The reactions of those religious officials shows us the depravity of the human mind. Those who are think they are religious or spiritual gurus because they have a degree or position or title often claim to know God, to be intimate with Him. Academia and the media both hail them as authorities when they need someone to speak about God or religion. However, the things they say reveal that few of them know Jesus. What they often proclaim is the truth as they see it. They refrain from talking about sin, sinful lifestyles, idolatry and false religions. Like the priests and prophets of Judah they do not want to disturb the status quo by antagonizing people or making them feel guilt, poor self-esteem or the need for repentance. But we who have faith in Christ are called to speak the truth like Jeremiah did despite the opposition and the consequences.
“Now I would remind you, brothers, of the gospel I preached to you, which you received, in which you stand, and by which you are being saved, if you hold fast to the word I preached to you—unless you believed in vain.” (1 Corinthians 15:1-2 ESV)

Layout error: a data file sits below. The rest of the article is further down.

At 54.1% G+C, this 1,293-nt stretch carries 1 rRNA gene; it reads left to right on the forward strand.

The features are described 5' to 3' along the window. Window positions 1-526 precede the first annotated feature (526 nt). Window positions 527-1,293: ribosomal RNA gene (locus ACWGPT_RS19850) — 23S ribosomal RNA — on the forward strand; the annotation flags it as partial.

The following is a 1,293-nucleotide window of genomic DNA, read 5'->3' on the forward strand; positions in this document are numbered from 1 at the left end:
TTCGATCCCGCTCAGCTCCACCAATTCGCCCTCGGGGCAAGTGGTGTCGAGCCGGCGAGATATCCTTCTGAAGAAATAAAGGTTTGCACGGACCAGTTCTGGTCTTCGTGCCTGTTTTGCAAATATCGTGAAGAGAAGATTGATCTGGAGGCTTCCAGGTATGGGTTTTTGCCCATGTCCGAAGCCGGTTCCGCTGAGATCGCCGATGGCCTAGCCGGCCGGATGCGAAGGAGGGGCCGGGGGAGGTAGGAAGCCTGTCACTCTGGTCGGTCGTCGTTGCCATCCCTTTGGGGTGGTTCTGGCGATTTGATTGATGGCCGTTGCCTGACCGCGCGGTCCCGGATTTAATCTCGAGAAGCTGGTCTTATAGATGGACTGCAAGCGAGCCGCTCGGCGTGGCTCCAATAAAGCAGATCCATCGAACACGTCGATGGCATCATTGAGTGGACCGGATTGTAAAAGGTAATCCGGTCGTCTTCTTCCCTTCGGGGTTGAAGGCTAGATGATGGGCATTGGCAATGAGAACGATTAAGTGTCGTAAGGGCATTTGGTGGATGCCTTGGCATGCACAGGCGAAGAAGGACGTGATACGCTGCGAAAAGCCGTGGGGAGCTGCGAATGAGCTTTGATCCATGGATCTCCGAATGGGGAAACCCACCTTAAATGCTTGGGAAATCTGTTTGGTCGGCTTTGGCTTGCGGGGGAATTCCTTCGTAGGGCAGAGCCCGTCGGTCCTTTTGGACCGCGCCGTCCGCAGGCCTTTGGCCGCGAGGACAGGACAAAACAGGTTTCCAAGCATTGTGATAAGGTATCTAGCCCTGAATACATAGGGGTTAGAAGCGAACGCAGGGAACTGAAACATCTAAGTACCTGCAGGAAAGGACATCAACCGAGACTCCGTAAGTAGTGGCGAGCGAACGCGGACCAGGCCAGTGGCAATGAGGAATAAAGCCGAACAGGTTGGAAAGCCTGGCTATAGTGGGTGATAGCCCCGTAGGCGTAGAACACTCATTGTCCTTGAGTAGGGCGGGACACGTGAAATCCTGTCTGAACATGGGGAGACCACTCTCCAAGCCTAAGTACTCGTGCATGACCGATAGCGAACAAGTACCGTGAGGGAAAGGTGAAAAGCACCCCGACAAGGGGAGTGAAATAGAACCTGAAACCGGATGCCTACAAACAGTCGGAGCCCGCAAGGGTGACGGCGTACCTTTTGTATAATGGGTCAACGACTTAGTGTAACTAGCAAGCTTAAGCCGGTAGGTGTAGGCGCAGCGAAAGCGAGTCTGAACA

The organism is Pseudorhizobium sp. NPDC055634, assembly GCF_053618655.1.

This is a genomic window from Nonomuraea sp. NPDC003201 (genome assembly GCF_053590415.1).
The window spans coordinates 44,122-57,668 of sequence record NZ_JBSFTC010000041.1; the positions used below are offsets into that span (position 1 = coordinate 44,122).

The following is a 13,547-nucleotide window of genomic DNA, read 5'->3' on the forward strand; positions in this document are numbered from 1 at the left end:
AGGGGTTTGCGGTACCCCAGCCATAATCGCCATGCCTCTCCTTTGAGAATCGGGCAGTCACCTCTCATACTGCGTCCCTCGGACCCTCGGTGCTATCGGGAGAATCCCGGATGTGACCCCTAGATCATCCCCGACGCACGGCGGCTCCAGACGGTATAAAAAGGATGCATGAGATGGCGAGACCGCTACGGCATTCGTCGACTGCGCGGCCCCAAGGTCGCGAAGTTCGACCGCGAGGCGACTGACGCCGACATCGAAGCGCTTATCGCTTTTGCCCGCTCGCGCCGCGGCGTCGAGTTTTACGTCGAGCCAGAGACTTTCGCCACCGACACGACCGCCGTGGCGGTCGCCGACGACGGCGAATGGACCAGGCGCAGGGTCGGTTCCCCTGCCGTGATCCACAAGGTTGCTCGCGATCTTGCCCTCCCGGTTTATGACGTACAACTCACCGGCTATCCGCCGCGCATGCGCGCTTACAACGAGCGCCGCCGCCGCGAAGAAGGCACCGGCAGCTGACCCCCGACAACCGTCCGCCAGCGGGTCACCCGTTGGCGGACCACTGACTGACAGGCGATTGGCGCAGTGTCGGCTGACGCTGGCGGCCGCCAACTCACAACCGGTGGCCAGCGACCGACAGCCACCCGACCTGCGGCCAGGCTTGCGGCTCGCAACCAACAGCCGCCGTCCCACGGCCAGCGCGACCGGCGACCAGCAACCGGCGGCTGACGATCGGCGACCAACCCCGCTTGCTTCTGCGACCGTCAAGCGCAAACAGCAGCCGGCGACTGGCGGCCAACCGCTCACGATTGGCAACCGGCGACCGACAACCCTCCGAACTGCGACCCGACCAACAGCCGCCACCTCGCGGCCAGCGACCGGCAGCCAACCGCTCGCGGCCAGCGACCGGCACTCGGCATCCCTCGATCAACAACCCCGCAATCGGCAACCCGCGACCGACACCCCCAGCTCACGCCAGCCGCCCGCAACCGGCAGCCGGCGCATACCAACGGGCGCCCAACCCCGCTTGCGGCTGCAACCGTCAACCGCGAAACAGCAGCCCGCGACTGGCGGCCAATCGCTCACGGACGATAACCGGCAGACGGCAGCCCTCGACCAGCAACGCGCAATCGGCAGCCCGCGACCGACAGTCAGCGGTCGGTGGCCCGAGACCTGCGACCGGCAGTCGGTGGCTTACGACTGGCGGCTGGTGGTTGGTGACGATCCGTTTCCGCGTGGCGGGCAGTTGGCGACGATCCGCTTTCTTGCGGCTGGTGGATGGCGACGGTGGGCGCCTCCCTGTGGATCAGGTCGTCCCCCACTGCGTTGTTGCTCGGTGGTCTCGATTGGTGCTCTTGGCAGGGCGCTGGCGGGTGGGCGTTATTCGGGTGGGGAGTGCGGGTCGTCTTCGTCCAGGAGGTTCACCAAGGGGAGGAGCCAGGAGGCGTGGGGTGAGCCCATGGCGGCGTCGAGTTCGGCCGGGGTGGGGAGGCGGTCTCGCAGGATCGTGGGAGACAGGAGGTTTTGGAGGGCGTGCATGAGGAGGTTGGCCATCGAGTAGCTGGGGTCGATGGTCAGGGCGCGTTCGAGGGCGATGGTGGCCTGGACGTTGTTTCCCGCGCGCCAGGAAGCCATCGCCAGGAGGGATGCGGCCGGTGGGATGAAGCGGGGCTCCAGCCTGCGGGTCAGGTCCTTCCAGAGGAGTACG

The Corinthian believers erred when they thought they had achieved spiritual perfection. One of the ways this manifested itself was in the widespread teaching that there was no bodily resurrection from the dead because they were already in their glorified state. Their bodies they deemed expendable and useless for the resurrection were spiritual not physical. This disdain for the body expressed as either ignoring it or by indulging its sinful cravings. So Paul reminded them of their common belief in the resurrection of Christ.
Paul’s teaching to the Corinthians serves to underscore one of the central truths of the Christian Faith: the belief in the literal bodily resurrection of Christ from the dead. It is one of those truth we affirm in the Apostle’s Creed. What Paul teaches indicates that if we deny Christ’s resurrection, if we say it never happened, then we are denying our own resurrection. Christ rose from the dead and this is the proof that He died for our sins. To deny this truth then means that we are still spiritually dead and incapable of pleasing God. Christ’s bodily resurrection is the ultimate proof that He defeated sin and death on the cross. Believers need not fear death because we are certain we will be raised again to eternal glory for we are united with Christ.